50 years of Rwanda-China relations
Updated 14:46, 25-Oct-2021
Pacifique Malonga

Editor's note: Decision Makers is a global platform for decision-makers to share their insights on events shaping today's world. Professor Pacifique Malonga is the former Rwandan chief of state protocol, ex-advisor to the UNHCHR chief of mission in Rwanda and currently serving as African Union Academy of Languages (ACALAN) Kiswahili commissioner, writer and researcher. The article reflects the author's opinions and not necessarily the views of CGTN.

As 2021 marks the 50th anniversary of the establishment of diplomatic relations between China and Rwanda, there is a narrative mostly by Western scholars that China-Africa relations are one-sided and even exploitative by China. However, this has been proven to be wrong over time as Africa has massively profited from its relationship with China. For example, infrastructure-wise this relationship has resulted in the construction of close to 10,000 km of roads and 6,000 km of Chinese-built rail across the African Continent.

As an example, look at a country like Rwanda that was on the verge of total destruction by the 1994 Genocide against Tutsis that left close to a million people dead before it was salvaged by the Rwanda Patriotic Front (RPF) led by President Paul Kagame. Rwanda has since turned into a model country with an estimated growth of seven to eight percent for over five years before the COVID-19 pandemic hit.

The country's economic development from the ruins of the genocide has been due to the visionary leadership of President Kagame, the Rwandan people and friends of Rwanda of which China is ranked among the very best.

Contact between China and Africa began along sea routes as early as the 7th century, culminating with Admiral Zheng He, a well-known Chinese navigator, leading fleets in the 15th century to the east coast of Africa four times, and visiting places in the East African region where Rwanda is located today. Since then the cultural and trade exchanges between China and Africa have expanded with the setting up of embassies and consulates across the continent.

As Rwanda redefines her priorities, choosing to turn from an aid recipient country into an international investment destination, China has become one of her best and reliable investment and trade partners. The Republic of Rwanda and the People's Republic of China established diplomatic relations on November 12, 1971, and since then, the ties between the two countries have been growing stronger and are now at their highest level.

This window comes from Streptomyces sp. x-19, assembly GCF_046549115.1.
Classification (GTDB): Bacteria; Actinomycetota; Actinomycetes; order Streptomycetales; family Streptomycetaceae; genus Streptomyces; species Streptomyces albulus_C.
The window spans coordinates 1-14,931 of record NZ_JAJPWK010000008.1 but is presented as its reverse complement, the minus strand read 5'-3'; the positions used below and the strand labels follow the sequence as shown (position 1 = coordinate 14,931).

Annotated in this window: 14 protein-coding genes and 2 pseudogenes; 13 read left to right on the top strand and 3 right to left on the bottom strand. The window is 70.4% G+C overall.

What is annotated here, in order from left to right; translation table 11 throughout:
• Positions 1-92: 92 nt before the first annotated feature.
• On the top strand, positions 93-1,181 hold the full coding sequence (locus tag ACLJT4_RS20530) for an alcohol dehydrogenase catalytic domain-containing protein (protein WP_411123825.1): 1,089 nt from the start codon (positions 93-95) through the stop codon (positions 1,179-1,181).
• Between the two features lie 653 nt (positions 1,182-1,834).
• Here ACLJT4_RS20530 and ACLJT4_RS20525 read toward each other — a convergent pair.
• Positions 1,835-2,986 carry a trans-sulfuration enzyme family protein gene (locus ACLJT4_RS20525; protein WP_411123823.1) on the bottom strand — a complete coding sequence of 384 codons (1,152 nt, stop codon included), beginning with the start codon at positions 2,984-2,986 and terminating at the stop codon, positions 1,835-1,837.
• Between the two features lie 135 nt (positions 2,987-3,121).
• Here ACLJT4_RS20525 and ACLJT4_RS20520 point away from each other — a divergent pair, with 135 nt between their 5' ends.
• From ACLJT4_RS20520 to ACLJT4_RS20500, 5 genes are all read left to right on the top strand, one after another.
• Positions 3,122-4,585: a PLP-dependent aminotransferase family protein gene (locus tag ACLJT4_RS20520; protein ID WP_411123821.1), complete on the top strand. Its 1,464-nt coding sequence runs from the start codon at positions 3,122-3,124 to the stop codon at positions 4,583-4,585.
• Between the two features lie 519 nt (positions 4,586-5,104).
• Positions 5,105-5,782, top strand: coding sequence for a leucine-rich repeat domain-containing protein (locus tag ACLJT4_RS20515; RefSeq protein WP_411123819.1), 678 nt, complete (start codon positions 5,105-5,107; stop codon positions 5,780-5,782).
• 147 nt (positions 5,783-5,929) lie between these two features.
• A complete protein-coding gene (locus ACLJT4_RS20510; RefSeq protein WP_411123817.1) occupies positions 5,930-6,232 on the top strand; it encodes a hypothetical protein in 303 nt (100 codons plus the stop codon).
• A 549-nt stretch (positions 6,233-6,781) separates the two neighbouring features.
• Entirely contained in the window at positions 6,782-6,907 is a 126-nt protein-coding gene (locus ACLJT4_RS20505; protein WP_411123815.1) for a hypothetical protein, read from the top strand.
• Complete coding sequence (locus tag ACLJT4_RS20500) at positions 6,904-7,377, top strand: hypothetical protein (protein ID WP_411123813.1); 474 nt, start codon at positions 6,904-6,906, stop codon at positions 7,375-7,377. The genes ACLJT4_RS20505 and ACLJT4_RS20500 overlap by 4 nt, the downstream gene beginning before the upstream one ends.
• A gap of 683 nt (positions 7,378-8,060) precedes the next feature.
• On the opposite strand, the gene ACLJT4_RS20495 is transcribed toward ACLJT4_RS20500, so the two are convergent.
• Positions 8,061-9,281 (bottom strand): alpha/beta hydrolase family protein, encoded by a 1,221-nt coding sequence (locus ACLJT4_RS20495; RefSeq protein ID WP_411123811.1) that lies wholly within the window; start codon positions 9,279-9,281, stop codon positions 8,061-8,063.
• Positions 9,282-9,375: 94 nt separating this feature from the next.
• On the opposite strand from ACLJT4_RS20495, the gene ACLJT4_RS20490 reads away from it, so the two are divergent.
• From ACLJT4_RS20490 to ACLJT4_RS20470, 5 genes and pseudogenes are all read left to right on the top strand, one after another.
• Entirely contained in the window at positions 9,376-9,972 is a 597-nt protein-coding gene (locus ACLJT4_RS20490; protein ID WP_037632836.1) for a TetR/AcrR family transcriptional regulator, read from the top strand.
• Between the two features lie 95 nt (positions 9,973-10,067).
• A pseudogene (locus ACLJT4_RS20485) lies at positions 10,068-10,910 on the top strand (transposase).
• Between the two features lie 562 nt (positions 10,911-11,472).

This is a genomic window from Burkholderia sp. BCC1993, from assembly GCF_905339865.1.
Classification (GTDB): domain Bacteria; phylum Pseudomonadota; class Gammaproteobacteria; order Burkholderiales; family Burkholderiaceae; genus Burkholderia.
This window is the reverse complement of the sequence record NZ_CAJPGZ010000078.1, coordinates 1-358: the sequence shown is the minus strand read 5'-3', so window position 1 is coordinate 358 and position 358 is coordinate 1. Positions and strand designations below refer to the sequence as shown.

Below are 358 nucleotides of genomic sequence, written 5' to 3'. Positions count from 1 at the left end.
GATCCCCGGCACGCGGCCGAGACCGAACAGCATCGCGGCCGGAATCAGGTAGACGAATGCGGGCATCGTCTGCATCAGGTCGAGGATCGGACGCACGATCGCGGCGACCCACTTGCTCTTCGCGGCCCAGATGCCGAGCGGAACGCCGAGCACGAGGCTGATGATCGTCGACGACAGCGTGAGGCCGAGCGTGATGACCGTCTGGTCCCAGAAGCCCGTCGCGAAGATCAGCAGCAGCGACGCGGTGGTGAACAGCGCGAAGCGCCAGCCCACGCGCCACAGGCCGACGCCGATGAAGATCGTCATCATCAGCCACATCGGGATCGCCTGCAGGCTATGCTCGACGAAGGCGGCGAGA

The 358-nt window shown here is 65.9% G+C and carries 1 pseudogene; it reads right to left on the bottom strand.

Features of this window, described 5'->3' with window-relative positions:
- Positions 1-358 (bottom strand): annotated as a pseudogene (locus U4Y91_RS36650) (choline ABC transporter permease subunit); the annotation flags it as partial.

The diplomatic relationship between the two countries was further cemented with the visit of Chinese President Xi Jinping in July 2018 that marked 47 years of diplomatic relations. During his visit, President Xi and his counterpart Kagame signed 15 bilateral agreements.

The agreements focused on visa exemptions, strengthening mutual investment in e-commerce, cooperation in civil air transport, law enforcement and human resource development. They included loans for construction, hospital renovation and the most prominently was a $54 million grant to finance the construction of a 14km highway to the new Bugesera airport, which is under construction 25 km southeast of Kigali.

A view taken from 'No Mans Land' on the Rwandan side of the Katuna-Gatuna Border Post, November 14 2019. /Getty

A view taken from 'No Mans Land' on the Rwandan side of the Katuna-Gatuna Border Post, November 14 2019. /Getty

In the education sector, Rwandan students have been awarded scholarships to study in China with the latest batch of 200 awarded scholarships in 2019. These students were to acquire skills in the fields of dental surgery, civil engineering, agriculture, development studies and electrical engineering with some of the students pursuing masters and PhD degrees in addition to bachelor's degrees.

Also Chinese technology giant Huawei under its flagship Seeds for the Future project invited several students for a hands-on experience at their facilities in China. 

In the agriculture sector, for the past couple of years, about 100 Rwandans have been invited to visit China and gain a technology-based agricultural experience, especially in rice and mushroom agriculture. For a country like Rwanda, which heavily relies on the agricultural sector, this has been a big blessing since the country has so many lessons to learn from the Chinese experience.

On top of the visits to China, experts come regularly to share their knowledge and skills with Rwandan farmers at the Agriculture Technology Demonstration Center in the University of Rwanda, which has so far offered courses to over 200 local farmers.

On February 19, 2021, the two countries signed an agreement on economic and technical cooperation in Kigali. Rao Hongwei, Chinese Ambassador to Rwanda, and Dr. Uzziel Ndagijimana, minister of finance and economic planning of Rwanda, signed for their countries.  

In his remarks at the signing ceremony, Ambassador Rao said, "Since Chinese President Xi Jinping's historic visit to Rwanda in 2018, the bilateral relationship between Rwanda and China has reached a record high… As the COVID-19 pandemic began to overwhelm the world last year, the pace of China-Rwanda cooperation has not been hindered, and our time-tested friendship has been further solidified."

Rao added that China hopes that the new financial support can contribute to Rwanda's all-round transformation and recovery from the negative impacts of the pandemic.

Chinese finance has also helped build 70 percent of Rwandan roads, a prime economic zone and industrial hub built by China Star Construction and a $27 million administrative office complex that houses the offices of the prime minister and minister of foreign affairs.

With the relationship getting firmer with age, 24 more companies from China registered in Rwanda last year, bringing in investments totaling $300 million.

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